We have set aside an acre of previously deforested land for which we will plant 100 wildflower seeds for every item sold. We will garden for the pollinators, focusing on plants that bloom from early spring to late fall. Our seed selection is a mix of organic North American native wildflowers, like Red Clover, Siberian Wallflower, Shasta Daisy, Lance Leaf Coreopsis, Sweet William, Foxglove, Purple Coneflower, Russian Mammoth Sunflower, Blanket Flower, Blue Flax, Mexican Hat, Evening Sun Sunflower, Gloriosa Daisy, Black Eyed Susan, Candytuft, Gayfeather/Blazing Star, Maltese Cross, NE Aster, Giant Hyssop, Rose Mallow, Purple Prairie Clover, Illinois Bundleflower, Alpine Forget Me Not, Perennial Gaillardia, Oxe-eye Sunflower, Gayfeather, Evening Primrose, Prairie Coneflower, Birds Eyes, Showy Milkweed, Arroyo Lupine, California Bluebell, Five Spot, Indian Blanket, California Poppy, Dames Rocket, Shock-O-Lat Sunflower, Wild Perennial Lupine, Blue Columbine, Velvet Queen Sunflower, Plains Coreopsis, Toadflax/Spurred Snapdragon, Rocky Mountain Penstemon, Drummond Phlox, English Wallflower, Lemon Mint, Baby's Breath, Chinese Houses, Dwarf Cornflower, Tall Cornflower/Bachelor Button, Hopi Black Dye Sunflower, Red Corn Poppy, Mixed Red Poppy Shirley, Wild Cosmos, Aromatic Aster, Common Milkweed, Russel Lupine, Mexican Sunflower, Scarlet Flax, Annual Red Phlox, Sulphur/Orange Cosmos, Sunflower, Cardinal Flower, Ruby Eclipse Sunflower, Baby Blue Eyes, Catchfly.
We planted 5,451 tree seeds in 2018-2019!
We planted 1,106,400 wildflower seeds in 2020!
We planted 3,284,100 wildflower seeds in 2021!
We went a little overboard in May 2022, planting a whopping 20,930,310 wildflower seeds, which will put us ahead for a few years! We will still be planting hundreds of thousands for spring 2023 to keep the fields teeming with new life. Update: In April 2023, we planted 3,750,000 wildflower seeds!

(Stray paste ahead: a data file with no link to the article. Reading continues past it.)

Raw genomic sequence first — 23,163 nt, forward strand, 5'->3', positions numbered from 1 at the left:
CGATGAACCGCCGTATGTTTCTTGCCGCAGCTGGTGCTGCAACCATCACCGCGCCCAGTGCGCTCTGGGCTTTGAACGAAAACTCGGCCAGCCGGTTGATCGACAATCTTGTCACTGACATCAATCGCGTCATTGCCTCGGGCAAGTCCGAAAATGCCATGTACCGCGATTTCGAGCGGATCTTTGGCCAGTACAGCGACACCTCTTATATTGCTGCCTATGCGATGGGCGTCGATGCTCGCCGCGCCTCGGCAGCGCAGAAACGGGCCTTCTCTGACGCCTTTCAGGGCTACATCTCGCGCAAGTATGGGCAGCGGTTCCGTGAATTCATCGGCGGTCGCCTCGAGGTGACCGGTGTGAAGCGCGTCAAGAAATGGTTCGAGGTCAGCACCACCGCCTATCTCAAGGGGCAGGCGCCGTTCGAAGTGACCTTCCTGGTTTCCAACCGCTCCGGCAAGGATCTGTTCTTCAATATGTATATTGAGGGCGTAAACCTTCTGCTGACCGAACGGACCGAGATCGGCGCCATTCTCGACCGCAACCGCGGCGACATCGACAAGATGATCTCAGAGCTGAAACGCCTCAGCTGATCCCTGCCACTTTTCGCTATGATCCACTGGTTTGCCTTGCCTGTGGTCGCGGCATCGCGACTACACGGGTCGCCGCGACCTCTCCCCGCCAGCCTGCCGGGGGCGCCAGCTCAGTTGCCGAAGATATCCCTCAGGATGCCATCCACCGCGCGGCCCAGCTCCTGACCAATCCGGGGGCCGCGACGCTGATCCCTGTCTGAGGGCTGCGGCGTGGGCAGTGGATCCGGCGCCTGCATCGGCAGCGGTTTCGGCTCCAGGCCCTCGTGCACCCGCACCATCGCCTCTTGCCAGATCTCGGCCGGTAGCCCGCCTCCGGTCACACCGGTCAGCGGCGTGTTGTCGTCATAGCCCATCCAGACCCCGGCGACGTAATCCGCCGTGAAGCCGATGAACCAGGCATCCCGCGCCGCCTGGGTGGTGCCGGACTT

We funded the planting of 4,373,600 wildflower seeds in 2022!
With every item purchased in 2018 and 2019, we planted a local Ohio tree: Eastern Redbud, Red Maple, Quaking Aspen, Common Apple, Eastern White Pine, and Sassafras. The ultimate goal, however, is to do more than simply plant trees; it’s to transform a large segment of land that has experienced deforestation and death of its natural habitat, and to use the proceeds from our sales to recreate a forest so that we can let it grow wild and happy forever.
Why should we save Nature? The natural world is the sustainer of life on this planet and without it, nothing exists; not us, not flowers, not animals, not anything. Mismanagement and corruption have had their day and we’re beginning to see the price we are all forced to pay. There is power in the natural world, power to heal and power to sustain in balance. We wish to reclaim that balance by choosing a greener world.
“Only when the last tree has been cut down, the last fish been caught, and the last stream poisoned, will we realize we cannot eat money.”―Cree Indian Prophecy